For our August cover interview, Serena Williams sat down with two of Wondermind’s co-founders, Selena Gomez and Daniella Pierson, to discuss how she’s really feeling about life after tennis, bouncing back from disappointment, and finding the formula to success in everything she does.
[This interview originally appeared in an August 2022 edition of the Wondermind Newsletter. Sign up here to never miss these candid conversations.]
Selena Gomez: So, how’s everything?
Serena Williams: Everything is good. It’s never really great, you know what I mean? It’s always something that I think you deal with, whether it’s physical—like my back right now—or whether it’s mental. But it’s really about managing and how you’re able to do it and how you’re able to kind of just manage your emotions and your feelings and everything and still be able to perform. And I’m not talking about performing on a big stage or anything, just like performing in general—performing as a mom, for me, or just performing in day-to-day life. Those are kind of my emotions now. But it’s good because I always think about, What are the most important things to me? and prioritize those.
SG: What does mental fitness look like for you?
SW: Mental fitness for me is just really learning to shut down. You know, I did this years ago, before mental health was a topic on everyone’s mind. It was just like: Alright, I’m shutting myself down today. Just subconsciously it was something I’ve always done. And so now that I know that it is so important to put yourself first—especially mentally—I always have shut down moments. I have serious boundaries, and I don't let anyone cross those boundaries with my time. And it’s so bad ’cause I really don’t do anything for me. I’m terrible at that! I’ve said it time and time again: I’m working on it! But, more or less, at least prioritizing what I need to do, and then when I’m turned off, I’m turned off.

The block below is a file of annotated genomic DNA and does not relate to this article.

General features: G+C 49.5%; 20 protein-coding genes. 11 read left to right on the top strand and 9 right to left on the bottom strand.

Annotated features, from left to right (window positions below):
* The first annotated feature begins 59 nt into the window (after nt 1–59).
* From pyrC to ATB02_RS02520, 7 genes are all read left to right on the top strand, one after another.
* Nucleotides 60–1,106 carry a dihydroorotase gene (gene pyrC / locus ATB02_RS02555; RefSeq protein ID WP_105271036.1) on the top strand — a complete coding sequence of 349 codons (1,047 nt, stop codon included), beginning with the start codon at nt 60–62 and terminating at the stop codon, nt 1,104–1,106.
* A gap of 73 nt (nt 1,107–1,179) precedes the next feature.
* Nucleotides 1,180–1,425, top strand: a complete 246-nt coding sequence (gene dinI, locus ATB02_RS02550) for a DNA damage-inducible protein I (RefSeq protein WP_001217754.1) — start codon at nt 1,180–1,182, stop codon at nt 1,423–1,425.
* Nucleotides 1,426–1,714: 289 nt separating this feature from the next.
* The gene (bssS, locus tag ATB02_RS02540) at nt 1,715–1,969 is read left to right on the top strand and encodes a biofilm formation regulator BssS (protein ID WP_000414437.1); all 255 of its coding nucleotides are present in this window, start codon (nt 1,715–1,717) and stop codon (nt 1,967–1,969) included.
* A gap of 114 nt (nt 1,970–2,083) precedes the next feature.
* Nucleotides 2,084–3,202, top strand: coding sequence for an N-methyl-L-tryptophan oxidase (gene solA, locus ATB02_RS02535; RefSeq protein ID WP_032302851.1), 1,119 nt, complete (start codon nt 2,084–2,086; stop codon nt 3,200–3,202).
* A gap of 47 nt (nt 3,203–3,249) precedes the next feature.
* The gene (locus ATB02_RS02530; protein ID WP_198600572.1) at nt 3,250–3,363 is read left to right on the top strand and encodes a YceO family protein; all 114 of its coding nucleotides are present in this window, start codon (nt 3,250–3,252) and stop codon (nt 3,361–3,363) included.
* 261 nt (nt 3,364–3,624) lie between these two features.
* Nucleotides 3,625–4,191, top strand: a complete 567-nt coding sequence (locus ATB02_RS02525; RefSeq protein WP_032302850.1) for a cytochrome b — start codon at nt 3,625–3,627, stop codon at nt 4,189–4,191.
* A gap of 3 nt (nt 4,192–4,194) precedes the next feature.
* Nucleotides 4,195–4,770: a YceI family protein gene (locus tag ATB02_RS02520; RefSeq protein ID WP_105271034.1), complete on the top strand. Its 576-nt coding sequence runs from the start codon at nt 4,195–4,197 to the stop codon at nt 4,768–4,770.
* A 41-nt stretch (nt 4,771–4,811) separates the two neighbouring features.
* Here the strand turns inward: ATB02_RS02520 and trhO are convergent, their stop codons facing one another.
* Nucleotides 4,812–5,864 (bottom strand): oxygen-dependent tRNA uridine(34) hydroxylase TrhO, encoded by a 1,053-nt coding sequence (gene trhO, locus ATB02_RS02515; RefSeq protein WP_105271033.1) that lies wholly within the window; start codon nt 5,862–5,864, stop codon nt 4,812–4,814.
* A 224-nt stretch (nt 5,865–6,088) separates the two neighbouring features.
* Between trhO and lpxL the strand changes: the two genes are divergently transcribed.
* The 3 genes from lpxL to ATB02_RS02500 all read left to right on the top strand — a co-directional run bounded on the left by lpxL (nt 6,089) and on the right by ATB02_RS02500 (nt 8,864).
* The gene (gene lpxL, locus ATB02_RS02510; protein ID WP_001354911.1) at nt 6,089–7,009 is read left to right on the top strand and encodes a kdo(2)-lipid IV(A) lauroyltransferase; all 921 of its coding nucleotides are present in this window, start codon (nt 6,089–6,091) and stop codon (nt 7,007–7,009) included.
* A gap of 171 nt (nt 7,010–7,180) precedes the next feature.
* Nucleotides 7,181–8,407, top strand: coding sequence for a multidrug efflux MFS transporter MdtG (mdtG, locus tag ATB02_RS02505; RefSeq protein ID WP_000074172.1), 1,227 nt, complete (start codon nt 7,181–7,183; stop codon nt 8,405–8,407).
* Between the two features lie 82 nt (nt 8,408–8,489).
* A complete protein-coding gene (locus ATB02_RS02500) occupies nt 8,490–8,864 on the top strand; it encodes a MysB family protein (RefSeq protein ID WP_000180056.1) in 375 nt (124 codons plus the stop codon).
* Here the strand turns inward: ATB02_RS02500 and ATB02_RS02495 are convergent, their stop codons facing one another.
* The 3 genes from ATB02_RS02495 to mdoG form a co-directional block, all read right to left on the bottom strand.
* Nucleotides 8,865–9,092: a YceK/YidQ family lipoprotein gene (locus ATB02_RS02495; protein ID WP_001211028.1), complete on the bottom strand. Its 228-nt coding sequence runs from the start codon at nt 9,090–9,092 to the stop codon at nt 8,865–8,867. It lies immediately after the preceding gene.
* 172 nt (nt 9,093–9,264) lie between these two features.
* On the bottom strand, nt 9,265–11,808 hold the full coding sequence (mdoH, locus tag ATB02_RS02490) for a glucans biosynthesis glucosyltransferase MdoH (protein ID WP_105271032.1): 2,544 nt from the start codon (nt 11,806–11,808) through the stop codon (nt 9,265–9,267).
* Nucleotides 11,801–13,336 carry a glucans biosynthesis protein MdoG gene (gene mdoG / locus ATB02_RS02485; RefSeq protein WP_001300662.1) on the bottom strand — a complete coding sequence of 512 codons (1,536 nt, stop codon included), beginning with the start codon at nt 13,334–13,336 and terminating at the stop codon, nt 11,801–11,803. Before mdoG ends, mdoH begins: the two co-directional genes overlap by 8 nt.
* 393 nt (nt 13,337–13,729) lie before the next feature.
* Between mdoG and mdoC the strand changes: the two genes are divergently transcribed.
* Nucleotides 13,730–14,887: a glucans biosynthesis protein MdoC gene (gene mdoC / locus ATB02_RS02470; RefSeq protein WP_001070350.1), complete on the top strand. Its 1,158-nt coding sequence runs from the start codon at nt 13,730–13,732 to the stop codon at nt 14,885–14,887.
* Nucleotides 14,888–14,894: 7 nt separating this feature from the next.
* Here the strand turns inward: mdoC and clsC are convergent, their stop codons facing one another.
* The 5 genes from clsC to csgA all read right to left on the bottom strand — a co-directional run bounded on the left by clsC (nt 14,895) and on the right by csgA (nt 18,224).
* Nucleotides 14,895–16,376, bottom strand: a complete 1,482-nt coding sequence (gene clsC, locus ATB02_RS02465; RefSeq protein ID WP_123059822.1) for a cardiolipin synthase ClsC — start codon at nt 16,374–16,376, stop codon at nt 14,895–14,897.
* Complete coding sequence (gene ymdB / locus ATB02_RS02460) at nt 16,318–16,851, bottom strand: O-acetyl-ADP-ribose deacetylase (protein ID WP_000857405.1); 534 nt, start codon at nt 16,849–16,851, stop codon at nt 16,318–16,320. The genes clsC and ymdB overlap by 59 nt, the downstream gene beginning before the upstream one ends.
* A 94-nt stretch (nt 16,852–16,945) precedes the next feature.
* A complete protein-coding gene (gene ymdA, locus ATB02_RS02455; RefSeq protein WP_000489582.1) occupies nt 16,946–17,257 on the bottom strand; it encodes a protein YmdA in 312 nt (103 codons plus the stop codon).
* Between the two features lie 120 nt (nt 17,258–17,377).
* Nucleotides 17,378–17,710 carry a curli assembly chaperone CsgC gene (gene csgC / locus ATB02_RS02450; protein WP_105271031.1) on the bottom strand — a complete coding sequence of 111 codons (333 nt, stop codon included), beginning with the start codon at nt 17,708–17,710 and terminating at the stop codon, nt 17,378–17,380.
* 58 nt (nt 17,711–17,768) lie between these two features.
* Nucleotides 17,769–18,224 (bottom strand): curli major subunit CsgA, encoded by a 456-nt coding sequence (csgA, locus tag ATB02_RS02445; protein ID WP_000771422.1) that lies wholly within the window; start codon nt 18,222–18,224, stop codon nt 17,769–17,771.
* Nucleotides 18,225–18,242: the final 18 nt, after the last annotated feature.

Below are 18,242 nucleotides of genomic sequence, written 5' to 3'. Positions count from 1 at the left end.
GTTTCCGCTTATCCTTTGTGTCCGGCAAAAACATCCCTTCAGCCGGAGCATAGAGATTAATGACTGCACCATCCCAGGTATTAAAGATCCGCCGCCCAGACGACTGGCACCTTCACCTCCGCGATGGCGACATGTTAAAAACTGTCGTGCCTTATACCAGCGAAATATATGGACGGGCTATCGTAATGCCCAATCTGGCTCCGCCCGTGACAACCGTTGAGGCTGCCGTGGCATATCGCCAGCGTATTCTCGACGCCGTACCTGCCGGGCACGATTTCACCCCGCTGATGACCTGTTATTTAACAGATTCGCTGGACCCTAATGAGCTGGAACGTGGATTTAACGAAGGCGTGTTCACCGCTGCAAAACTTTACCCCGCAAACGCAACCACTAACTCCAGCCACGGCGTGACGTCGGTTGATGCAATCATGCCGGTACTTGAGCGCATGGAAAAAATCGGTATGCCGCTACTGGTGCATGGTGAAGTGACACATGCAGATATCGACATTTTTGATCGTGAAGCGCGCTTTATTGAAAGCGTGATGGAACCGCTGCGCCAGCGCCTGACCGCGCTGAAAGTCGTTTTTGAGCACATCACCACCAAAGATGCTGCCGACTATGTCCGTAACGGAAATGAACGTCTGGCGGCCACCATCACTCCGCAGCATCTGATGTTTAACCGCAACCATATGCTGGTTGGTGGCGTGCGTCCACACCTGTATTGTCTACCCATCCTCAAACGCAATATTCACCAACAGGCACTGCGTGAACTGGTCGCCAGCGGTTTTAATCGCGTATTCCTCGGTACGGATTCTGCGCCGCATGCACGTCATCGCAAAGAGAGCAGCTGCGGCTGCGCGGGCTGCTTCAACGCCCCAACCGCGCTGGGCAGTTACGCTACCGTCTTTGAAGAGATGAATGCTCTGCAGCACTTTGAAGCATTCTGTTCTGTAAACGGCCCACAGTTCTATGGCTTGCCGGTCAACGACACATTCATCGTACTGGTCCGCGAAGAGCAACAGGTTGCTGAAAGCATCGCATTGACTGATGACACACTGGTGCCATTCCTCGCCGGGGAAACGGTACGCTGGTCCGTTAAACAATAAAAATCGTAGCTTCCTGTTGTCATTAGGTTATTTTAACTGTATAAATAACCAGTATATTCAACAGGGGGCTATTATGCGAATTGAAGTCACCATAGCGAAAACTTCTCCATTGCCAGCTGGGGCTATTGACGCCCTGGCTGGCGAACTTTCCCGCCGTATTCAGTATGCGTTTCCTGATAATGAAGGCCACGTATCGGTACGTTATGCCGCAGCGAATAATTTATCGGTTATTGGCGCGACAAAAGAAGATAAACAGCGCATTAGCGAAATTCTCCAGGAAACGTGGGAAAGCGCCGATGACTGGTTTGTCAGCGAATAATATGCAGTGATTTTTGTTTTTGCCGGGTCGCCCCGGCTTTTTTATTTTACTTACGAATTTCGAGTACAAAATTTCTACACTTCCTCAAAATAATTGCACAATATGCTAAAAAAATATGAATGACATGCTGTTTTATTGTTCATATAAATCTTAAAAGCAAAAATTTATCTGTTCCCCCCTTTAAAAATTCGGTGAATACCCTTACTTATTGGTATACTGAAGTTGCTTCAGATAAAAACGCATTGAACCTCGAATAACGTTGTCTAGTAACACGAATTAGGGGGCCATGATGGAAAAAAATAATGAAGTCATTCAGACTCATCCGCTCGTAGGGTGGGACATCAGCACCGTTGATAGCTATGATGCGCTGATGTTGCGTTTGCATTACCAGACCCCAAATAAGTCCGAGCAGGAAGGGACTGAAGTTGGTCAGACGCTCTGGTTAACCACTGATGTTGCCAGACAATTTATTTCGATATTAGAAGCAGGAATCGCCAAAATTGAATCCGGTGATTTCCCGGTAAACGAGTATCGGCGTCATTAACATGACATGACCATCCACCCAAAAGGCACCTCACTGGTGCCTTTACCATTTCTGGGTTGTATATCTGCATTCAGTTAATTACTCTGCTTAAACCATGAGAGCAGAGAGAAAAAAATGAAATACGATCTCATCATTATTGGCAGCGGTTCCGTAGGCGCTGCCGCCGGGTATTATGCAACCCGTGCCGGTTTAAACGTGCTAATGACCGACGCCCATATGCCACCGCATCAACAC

SG: That’s so nice. About four years ago now I got rid of the apps from my phone for a while, and that was my way of shutting down. It was so helpful. I know that I’ve struggled with anxiety and depression, and as someone who may have felt that before, is there any moment that made you think, OK I need to talk to someone?
SW: Yeah, I mean I’ve been through a lot of things in my life. Just a lot. So there are some times when I’m like, I need to stop talking to people. But I think it is important to talk to people. I’m a high-strung individual in what I do. You can see when I’m at my job and I’m playing tennis I’m like, [yells], you know? I’m really super intense but that’s my passion and that’s kind of how I wear it. And even with VC [venture capital] and everything that I do there, I’m really incredibly tense—intense, not tense. Intense is a better word.
So I do have a tendency to become anxious, but I’ve really learned that, first of all, for me, prayer works a lot. And also just realizing the bigger picture has really helped with my anxiety. I’m just like, You know what? At the end of the day, in ten years, in five years, in three months, is this going to be super important? And then I kind of work backwards from there.
SG: That’s so good, I don’t know how to take care of myself at all. It’s really hard!
SW: It’s hard! It’s not easy. That’s why I said I can do better because I do all this stuff: I do my work and then VC stuff and then I do Olympia stuff, my daughter, but I don’t do Serena stuff. And I’m still trying to figure out the balance of how to prioritize myself.
SG: Speaking of trying to get help, how do you translate the discipline you have in tennis into your regular life as well?
SW: I’m super disciplined in tennis. And, without trying to pontificate, I know what it takes to be successful and to be the best at something. And so it’s really interesting how to transfer that to other aspects of my life. With VC, I know I need a really good team. I need to work X amount of hours to do these deals. I need to just kind of understand, like, what is the formula, you know? Does the formula that I’ve done in tennis work with what I do here? And typically it does.
You know, one thing I heard a lot about when we were raising money is that once you understand what success looks like you can pretty much do whatever you want. Obviously, you have to be focused on it, but you can really understand how to re-do that equation in something else. So, yeah, it takes a lot of work, it takes a lot of dedication—as you know! You know more than anyone. Your career has been your whole life, so you understand. It really takes a lot of work.